Fischler College of Education: Faculty Articles

Title

Expanding Teacher Preparation Pathways for Paraprofessionals: A Recruiting Seminar Series

Document Type

Article

Publication Date

3-1-2009

Keywords

Seminars, Professional Development, Paraprofessional School Personnel, Preservice Teacher Education, Alternative Teacher Certification, Curriculum Evaluation, Testing Programs, Teacher Recruitment, Educational Benefits, Participant Satisfaction, Interviews, Assignments, Program Effectiveness, Program Evaluation

Publication Title

Teacher Education Quarterly

ISSN

0737-5328

Volume

36

Issue/No.

2

Peer Reviewed

1

Abstract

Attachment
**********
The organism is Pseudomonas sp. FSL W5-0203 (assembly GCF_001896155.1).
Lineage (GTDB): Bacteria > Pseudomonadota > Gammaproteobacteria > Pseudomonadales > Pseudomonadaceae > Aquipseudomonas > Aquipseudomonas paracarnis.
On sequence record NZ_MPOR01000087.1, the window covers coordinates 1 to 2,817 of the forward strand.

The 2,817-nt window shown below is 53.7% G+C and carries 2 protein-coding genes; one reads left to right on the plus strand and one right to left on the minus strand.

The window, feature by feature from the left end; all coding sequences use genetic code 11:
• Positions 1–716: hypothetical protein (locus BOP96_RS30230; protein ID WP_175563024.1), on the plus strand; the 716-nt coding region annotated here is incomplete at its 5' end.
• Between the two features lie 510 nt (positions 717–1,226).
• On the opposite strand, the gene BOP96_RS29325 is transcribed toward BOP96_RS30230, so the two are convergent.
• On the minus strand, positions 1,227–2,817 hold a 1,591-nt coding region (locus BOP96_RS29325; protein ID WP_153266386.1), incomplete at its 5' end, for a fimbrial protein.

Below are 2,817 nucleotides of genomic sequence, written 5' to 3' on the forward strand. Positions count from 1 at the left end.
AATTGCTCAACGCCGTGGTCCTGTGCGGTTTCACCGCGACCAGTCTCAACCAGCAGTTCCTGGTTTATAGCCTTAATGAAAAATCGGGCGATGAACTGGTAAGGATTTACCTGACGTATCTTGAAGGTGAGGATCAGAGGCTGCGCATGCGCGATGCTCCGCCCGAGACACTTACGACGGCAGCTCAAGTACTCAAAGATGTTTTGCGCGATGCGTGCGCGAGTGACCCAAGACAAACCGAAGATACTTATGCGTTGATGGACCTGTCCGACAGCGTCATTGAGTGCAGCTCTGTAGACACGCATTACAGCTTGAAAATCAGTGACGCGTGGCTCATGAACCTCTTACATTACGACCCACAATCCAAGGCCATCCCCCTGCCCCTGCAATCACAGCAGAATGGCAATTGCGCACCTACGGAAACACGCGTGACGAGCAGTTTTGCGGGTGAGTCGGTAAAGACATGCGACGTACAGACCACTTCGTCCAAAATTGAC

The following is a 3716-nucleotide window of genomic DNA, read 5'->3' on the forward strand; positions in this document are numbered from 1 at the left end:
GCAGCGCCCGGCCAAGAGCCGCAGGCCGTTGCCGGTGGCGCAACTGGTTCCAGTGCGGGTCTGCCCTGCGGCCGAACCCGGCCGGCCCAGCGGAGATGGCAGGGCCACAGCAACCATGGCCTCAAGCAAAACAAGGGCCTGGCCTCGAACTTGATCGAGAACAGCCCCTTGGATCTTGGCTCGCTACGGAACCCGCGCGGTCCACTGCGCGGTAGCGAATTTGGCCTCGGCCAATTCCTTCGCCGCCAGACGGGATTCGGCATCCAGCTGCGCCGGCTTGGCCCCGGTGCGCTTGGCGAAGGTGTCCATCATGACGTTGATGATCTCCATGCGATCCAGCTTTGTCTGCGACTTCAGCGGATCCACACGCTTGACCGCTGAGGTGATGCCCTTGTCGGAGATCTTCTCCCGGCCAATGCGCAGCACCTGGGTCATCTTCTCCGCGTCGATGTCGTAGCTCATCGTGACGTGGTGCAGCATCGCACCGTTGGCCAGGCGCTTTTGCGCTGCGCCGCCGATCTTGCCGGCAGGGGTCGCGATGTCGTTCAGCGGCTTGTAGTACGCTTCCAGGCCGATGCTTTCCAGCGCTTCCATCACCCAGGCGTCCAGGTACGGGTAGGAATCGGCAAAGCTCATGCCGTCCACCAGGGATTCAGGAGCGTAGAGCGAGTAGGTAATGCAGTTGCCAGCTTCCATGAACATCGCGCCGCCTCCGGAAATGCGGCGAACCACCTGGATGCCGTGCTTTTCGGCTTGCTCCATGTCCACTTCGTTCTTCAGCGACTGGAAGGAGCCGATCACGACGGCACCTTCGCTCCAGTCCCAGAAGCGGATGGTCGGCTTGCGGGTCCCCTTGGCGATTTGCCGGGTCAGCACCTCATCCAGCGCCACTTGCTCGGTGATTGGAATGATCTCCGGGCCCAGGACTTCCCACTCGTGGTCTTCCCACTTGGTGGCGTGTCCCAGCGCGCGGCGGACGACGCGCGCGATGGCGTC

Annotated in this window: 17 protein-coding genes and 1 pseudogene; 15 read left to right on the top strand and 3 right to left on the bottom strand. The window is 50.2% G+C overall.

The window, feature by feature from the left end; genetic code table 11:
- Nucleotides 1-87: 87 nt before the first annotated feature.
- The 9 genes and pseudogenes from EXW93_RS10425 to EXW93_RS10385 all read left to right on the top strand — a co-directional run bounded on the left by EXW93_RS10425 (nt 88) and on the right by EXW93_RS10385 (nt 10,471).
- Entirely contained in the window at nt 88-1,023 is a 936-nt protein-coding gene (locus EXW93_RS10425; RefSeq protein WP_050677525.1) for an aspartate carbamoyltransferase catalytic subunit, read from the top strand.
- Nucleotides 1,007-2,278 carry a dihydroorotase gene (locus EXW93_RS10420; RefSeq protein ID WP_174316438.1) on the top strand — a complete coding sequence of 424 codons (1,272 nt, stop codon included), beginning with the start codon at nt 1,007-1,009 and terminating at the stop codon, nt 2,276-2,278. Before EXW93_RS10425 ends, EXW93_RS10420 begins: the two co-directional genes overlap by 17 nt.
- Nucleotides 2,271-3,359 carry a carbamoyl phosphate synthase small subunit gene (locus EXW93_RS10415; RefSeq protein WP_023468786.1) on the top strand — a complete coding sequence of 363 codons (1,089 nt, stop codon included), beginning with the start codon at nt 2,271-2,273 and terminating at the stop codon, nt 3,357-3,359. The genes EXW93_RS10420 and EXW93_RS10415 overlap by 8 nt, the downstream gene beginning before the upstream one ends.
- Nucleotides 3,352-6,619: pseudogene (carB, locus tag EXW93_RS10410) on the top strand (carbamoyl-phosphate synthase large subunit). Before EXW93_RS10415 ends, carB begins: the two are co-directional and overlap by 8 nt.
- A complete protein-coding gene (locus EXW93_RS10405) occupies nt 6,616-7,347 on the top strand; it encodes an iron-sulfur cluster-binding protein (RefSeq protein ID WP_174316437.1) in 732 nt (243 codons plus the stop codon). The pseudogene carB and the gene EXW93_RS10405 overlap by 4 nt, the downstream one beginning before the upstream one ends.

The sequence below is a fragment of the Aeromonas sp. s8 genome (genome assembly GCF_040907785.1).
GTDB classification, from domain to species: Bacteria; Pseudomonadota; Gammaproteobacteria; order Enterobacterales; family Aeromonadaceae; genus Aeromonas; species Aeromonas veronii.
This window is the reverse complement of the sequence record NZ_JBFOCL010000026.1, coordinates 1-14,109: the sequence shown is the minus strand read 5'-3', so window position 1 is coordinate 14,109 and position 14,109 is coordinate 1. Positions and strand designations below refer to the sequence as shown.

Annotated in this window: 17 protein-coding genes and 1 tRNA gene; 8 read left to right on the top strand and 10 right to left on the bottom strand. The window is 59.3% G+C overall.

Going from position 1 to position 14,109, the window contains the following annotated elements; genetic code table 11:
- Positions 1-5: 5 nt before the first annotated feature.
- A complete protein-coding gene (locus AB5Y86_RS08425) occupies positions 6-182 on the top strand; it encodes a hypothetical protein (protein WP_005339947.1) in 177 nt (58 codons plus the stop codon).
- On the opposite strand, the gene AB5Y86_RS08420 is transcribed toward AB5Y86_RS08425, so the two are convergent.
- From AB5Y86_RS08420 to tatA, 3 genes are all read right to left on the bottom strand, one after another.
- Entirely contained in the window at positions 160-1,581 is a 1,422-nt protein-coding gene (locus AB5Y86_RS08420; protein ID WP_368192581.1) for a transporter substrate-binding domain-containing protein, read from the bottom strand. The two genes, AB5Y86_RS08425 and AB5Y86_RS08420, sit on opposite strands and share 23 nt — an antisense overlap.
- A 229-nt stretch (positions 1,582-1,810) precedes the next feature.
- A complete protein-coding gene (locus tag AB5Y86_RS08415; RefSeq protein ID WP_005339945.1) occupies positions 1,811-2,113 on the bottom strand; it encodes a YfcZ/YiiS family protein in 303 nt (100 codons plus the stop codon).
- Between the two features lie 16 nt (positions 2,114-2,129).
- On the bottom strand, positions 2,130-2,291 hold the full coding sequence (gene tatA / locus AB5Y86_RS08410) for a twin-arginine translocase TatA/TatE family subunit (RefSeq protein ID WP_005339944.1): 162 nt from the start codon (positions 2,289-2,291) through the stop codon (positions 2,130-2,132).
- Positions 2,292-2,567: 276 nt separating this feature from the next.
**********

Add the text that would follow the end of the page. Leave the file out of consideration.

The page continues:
Paraprofessionals represent a growing segment of district employees seeking professional licensure. National preparation programs through the American Federation of Teachers, national testing programs, and state initiated portfolio programs offer a variety of options for meeting the stipulations set under No Child Left Behind (NCLB) legislation and for attracting paraprofessionals into the teaching profession. The federal government defines paraprofessionals as any person who works under the direct supervision of a classroom teacher in an early childhood, elementary, or secondary school. Paraprofessionals may work in traditional classrooms or with language education teachers, special educators, or in immigrant education programs. Clearly the work of paraprofessionals is becoming more technical, requiring increased training and evaluation. Now more than ever, those employing paraprofessionals are in need of professional development resources that are current and reflect the changing work responsibilities of paraprofessionals and the communities in which they work. Several studies have sought ways of strategically recruiting minority paraprofessionals into the teaching profession. However, the majority of studies on paraprofessionals fail to address the ways in which collaborative linkages between institutions of higher education and local school districts respond to the unique needs of individuals within the paraprofessional community. Additionally, past studies fail to examine the relationships between immigrant paraprofessionals and the development of a pre-teacher recruiting curriculum that extends beyond test preparation and skills training. This project examines the collaborative efforts of stakeholders involved in developing an innovative seminar series for recruiting paraprofessionals into the teaching profession. Participants in the study completed a year-long preservice Introduction to Teaching course through a western university. This project investigates the effectiveness of a professional development experience designed to increase the recruitment of paraprofessionals as a pool of prospective teachers. This collaborative project examines the curriculum and assignments used as part of a recruiting seminar series. The perspectives of non-native and native English speakers employed as paraprofessionals in an urban school district are discussed. The goal is to examine how a recruiting curriculum meets the needs of a diverse group of paraprofessionals.

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